Which Factors Determines Economic Growth ?

Which Factors Determines Economic Growth ? –

The process of economic growth is highly complex and is influenced by various factors such as social, political, economic and cultural factors.

According to Professor Nurkse, Economic development has much to do with human endowment, social attitudes, political conditions and historical accidents. Capital is necessary but not a sufficient condition progress.

Factors determining economic growth –

1. Supply of Natural Resources

2. Capital Formation

3. Education and Health

4. Technological Progress

5. Growth of Population

Supply of Natural Resources –

Supply of natural resources plays a very important role in the process of economic development. Economic growth and development also heavily depends on the quality and quantity of available resources to a country. Some of the most important natural resources are land, minerals, oil resources, water, forests and climate. The quality and quantity of available resources to a country puts a limit on the level of output of goods which can be attained.

It should be noted that the availability of resources is not a necessary condition for economic growth.

For example, India is rich in natural resources but it has remained under developed, because the resources have not been fully utilised for productive purposes. This is not the availability of resources but the ability to use the resources in an efficient manager to achieve desired level of economic development.

Supplies of natural resources can be increased by finding new resources within the country or by adopting new technology which can utillise previously useless resources and make them useful.

The use of natural resources and the role they play in economic growth also depends on the type of technology. The relationship between the natural resources and the available technology significantly affects the level of economic growth and development.

Capital Formation –

Capital formation is very important for economic development, without capital accumulation the process of economic growth cannot be accelerated.

The supply of capital goods can only be increased from investment, and investment is possible only if a portion of current income is saved. In this way, saving is essential for the economic growth.

According to Professor Arthur Lewis, The central problem in the theory of economic growth is to understand the process by which a community is converted from being a 5% saver to a 12% saver with all the changes in attitudes, in institutions and in techniques which accompany this conversion.

An another important point is that the savings in itself do not contribute to economic growth. Savings contribute the economic growth only when they are invested and used productively. If the savings are hoarded in the form of gold or metals or precious jewels or used for buying land, they do not increase the supplies of capital goods and so, makes no contribution to the economic growth.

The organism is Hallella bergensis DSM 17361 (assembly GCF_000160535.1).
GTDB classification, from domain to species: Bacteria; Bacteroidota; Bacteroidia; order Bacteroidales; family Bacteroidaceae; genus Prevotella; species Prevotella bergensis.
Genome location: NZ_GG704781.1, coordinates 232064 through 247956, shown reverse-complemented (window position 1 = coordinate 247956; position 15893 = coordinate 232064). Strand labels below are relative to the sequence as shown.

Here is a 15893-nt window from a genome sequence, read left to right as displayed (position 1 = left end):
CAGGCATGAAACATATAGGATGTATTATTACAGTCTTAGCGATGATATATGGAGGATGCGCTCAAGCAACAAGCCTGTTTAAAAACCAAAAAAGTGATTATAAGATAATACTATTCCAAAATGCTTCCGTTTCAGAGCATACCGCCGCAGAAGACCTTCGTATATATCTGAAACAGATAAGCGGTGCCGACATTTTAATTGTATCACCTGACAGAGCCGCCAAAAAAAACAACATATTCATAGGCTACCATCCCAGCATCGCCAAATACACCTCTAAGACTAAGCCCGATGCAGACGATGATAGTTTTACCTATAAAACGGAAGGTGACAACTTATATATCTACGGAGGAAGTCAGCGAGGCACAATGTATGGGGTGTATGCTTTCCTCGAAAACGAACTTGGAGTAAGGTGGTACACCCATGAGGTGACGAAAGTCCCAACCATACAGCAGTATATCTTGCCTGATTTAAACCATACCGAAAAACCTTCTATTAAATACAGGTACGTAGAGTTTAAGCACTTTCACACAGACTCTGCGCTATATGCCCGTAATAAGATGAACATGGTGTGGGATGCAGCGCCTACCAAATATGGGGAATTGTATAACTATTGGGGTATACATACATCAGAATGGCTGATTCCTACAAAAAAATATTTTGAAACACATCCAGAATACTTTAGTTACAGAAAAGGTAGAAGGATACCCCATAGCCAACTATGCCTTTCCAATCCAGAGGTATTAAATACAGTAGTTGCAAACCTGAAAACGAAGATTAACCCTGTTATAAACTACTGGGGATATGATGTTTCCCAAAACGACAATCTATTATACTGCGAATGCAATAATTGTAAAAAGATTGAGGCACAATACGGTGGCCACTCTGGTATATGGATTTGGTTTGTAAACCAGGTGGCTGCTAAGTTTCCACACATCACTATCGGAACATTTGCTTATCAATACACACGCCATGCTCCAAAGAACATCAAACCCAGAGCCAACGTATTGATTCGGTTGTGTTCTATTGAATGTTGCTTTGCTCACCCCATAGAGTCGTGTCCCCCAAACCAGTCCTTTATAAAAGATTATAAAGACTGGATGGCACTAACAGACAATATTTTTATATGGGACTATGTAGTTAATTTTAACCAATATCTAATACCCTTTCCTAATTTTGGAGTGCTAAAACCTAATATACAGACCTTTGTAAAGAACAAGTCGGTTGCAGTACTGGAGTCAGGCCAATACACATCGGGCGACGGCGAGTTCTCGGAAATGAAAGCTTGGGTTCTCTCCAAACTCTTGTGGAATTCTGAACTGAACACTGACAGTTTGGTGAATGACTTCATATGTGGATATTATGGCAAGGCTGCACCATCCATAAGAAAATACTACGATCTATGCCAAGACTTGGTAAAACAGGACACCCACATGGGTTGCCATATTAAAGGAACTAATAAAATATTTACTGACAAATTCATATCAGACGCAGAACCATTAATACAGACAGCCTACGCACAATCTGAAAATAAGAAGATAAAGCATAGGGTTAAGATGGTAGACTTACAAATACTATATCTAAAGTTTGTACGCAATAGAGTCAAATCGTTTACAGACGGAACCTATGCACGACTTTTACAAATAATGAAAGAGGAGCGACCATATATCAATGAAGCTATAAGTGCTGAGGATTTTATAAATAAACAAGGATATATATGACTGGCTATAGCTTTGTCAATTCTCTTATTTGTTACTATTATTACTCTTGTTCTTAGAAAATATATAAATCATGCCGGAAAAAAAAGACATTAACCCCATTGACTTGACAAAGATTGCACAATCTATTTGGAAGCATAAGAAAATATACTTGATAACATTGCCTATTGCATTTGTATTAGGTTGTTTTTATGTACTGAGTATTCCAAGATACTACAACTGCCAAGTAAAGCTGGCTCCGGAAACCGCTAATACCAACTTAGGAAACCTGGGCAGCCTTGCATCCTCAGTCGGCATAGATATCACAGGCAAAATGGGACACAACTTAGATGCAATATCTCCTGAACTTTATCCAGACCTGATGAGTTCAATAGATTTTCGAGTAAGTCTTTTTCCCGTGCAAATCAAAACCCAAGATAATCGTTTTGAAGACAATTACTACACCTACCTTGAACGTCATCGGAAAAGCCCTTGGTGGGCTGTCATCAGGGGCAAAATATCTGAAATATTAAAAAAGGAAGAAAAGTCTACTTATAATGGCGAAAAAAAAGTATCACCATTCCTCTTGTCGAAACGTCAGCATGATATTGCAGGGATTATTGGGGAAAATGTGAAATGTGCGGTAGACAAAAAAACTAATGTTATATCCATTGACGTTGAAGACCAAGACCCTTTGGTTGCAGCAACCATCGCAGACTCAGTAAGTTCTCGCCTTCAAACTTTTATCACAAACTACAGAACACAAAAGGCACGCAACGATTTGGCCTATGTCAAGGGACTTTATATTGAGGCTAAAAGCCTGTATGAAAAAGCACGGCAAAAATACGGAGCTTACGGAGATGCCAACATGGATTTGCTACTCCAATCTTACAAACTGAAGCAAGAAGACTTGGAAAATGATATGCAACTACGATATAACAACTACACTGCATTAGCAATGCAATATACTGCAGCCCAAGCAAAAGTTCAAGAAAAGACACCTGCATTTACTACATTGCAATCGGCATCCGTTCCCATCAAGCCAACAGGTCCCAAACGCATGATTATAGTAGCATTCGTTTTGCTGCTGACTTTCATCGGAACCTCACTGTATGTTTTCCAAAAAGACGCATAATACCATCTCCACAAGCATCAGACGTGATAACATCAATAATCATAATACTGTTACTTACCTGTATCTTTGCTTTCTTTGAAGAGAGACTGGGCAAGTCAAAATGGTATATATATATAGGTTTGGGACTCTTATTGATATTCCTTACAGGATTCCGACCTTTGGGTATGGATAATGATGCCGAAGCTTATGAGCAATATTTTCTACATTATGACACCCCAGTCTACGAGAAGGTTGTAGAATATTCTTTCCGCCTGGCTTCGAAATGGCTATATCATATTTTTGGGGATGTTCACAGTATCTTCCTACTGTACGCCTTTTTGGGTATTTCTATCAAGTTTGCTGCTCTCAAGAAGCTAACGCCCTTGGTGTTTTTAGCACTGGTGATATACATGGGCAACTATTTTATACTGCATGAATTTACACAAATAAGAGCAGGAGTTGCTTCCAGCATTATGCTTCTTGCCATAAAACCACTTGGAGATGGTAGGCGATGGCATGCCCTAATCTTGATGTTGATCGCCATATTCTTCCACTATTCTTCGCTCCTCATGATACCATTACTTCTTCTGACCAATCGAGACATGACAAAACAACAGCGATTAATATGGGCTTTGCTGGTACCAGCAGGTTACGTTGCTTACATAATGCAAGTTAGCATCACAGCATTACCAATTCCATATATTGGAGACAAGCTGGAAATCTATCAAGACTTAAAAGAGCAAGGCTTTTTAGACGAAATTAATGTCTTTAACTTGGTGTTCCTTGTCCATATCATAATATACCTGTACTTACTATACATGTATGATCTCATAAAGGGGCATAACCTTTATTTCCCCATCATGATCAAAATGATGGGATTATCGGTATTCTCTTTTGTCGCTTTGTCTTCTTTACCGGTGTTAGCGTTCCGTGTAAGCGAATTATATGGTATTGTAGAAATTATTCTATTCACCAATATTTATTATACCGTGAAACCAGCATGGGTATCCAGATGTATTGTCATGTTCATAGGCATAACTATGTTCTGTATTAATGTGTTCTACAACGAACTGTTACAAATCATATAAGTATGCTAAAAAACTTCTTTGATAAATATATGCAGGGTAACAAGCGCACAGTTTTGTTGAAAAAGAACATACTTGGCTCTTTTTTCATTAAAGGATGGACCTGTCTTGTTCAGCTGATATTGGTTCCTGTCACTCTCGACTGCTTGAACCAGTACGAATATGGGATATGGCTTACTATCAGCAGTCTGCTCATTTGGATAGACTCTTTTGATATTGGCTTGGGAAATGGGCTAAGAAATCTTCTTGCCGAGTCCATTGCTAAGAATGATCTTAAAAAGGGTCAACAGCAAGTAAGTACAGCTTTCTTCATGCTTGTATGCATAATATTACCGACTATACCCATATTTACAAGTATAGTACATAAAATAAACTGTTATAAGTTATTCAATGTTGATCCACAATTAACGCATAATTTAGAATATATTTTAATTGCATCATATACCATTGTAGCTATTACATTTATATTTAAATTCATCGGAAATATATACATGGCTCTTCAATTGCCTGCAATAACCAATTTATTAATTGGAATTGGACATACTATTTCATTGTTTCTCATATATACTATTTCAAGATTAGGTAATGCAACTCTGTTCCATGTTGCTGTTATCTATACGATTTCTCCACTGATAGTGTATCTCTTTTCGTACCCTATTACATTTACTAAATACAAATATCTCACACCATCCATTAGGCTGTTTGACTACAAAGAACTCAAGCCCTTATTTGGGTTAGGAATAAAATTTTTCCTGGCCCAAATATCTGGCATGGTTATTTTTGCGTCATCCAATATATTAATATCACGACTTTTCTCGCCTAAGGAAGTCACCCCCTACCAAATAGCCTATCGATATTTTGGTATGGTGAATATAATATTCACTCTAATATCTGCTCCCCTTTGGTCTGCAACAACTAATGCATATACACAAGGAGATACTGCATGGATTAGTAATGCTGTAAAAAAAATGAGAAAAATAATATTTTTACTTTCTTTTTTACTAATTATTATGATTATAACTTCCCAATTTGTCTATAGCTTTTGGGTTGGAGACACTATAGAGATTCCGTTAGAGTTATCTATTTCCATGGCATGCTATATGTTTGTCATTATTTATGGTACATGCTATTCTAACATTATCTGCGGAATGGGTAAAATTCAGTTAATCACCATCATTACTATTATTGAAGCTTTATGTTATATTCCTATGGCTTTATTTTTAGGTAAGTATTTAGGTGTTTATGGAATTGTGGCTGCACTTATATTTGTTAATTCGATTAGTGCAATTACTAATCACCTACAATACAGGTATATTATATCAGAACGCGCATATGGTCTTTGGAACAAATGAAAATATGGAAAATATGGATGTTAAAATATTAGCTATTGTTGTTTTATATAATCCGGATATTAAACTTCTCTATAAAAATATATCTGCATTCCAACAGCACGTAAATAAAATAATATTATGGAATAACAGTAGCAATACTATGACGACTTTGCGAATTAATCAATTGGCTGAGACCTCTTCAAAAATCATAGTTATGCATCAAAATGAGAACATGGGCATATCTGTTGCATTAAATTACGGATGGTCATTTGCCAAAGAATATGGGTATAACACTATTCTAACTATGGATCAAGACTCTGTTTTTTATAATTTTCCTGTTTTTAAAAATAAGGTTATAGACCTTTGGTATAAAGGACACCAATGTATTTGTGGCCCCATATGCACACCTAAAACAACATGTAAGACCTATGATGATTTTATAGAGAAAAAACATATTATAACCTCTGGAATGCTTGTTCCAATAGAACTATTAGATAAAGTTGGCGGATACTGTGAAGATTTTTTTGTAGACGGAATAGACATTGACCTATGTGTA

Studies done to examine the relationship between investment and growth in terms of increase in GDP have shown that there exists a strong correlation between the investment and growth even though it is not perfect. Countries which allocates a large part of their GDP to investment achieves high growth rates and vice versa.

Foreign Capital –

When domestic savings are not sufficient for desired accumulation of capital goods, then borrowing from abroad plays an important role in the economic growth.

According to the Professor AJ. Brown, Development demands that people somewhere should refrain from spending a part of their incomes, and allowing a part of the world’s productive resources to be used for accumulation of capital goods.

Foreign capital is also flows in the form of Foreign Direct Investment (FDI) from the multinational companies to the developing countries which accelerates the economic growth. Though the foreign companies send back their profits, their investments increases the rate of capital accumulation in the developing countries which leads to a higher economic growth.

When the foreign capital comes in the form of private investment it also brings technical know-how and managerial ability which are very important for the economic development.

Foreign investment also creates a multiplier effect on output, income and employment in the developing countries.

In the modern world, there are governmental organisations such as World Bank and International Monetary Fund which provides loans at concessional rates to the developing countries for accelerating growth.

A country also needs foreign capital to pay for its imports of capital goods or other raw materials. In the absence of sufficient foreign capital, economic development and the balance of payments will be adversely affected.

Education and Health –

Technological Progress –

Growth of Population –

Population Growth and Demographic Dividend –